As much as possible, Harriet starts her children’s days at 9 AM and finishes them by 3 PM, with regular breaks throughout. That said, she notes how planning out the days like this has actually enabled her to designate time to switch off in ways that she wasn’t doing before. These days, for five minutes every morning and evening, it’s all about Harriet.

“It’s just to wash my face, gather my thoughts, maybe put some moisturiser on – things that I actually didn’t really do before lockdown, because I always felt so busy. But just taking myself away for five minutes, and giving myself a little bit of breathing space has been really useful.”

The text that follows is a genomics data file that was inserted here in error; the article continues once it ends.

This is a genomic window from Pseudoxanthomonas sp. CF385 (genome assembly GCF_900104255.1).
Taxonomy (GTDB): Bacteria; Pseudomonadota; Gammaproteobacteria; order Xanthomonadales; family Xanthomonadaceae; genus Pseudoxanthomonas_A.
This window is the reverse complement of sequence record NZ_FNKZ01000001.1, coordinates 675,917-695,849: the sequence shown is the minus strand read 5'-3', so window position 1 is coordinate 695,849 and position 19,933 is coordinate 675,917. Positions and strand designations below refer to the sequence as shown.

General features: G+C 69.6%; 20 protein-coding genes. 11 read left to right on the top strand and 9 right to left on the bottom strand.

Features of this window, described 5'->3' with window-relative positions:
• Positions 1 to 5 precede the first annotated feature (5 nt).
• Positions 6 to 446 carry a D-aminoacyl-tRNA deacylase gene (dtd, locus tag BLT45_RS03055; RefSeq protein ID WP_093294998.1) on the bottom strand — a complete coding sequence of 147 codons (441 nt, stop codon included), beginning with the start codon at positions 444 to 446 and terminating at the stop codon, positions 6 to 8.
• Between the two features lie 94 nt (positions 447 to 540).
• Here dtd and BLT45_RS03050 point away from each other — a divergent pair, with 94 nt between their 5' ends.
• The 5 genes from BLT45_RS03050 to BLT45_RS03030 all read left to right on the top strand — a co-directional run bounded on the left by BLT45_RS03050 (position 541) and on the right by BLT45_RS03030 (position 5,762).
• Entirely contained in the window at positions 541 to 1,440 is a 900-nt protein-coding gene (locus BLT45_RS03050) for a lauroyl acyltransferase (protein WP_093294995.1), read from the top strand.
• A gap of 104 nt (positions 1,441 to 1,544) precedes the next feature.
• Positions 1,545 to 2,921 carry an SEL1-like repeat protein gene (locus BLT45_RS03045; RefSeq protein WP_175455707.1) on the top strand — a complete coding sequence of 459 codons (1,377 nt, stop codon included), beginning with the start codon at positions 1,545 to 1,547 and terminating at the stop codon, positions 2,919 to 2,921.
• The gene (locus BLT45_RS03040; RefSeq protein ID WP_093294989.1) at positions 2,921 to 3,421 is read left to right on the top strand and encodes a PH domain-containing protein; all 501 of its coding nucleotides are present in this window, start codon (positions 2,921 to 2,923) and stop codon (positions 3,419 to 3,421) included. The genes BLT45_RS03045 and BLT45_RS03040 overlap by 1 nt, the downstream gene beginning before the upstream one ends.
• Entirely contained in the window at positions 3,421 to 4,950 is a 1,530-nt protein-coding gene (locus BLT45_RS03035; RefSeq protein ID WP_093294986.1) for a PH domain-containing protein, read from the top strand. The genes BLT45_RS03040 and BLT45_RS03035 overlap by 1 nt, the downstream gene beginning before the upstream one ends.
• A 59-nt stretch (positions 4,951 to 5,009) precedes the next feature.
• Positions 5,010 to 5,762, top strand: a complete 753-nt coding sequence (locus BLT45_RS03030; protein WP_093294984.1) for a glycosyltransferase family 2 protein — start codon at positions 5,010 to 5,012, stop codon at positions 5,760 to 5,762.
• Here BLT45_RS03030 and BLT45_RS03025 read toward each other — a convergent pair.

Self-care can make the difference between a clear head and a foggy one, but it doesn’t look the same for everyone.

“I've always really struggled self-care,” Harriet reflects. “It's often portrayed as these really luxurious bubble baths or reading by candlelight, and for me – with three small children, work, pets, and a home to look after – I've often felt like it’s just a waste of my time, investing in me. But that’s not true, and it’s something that I've learned to combat a little bit in lockdown.

“Lockdown is posing different challenges for everyone. But for myself and my family, learning to slow down a little bit has been really useful. We're stepping back and just enjoying some time together – we haven’t always enjoyed time together.”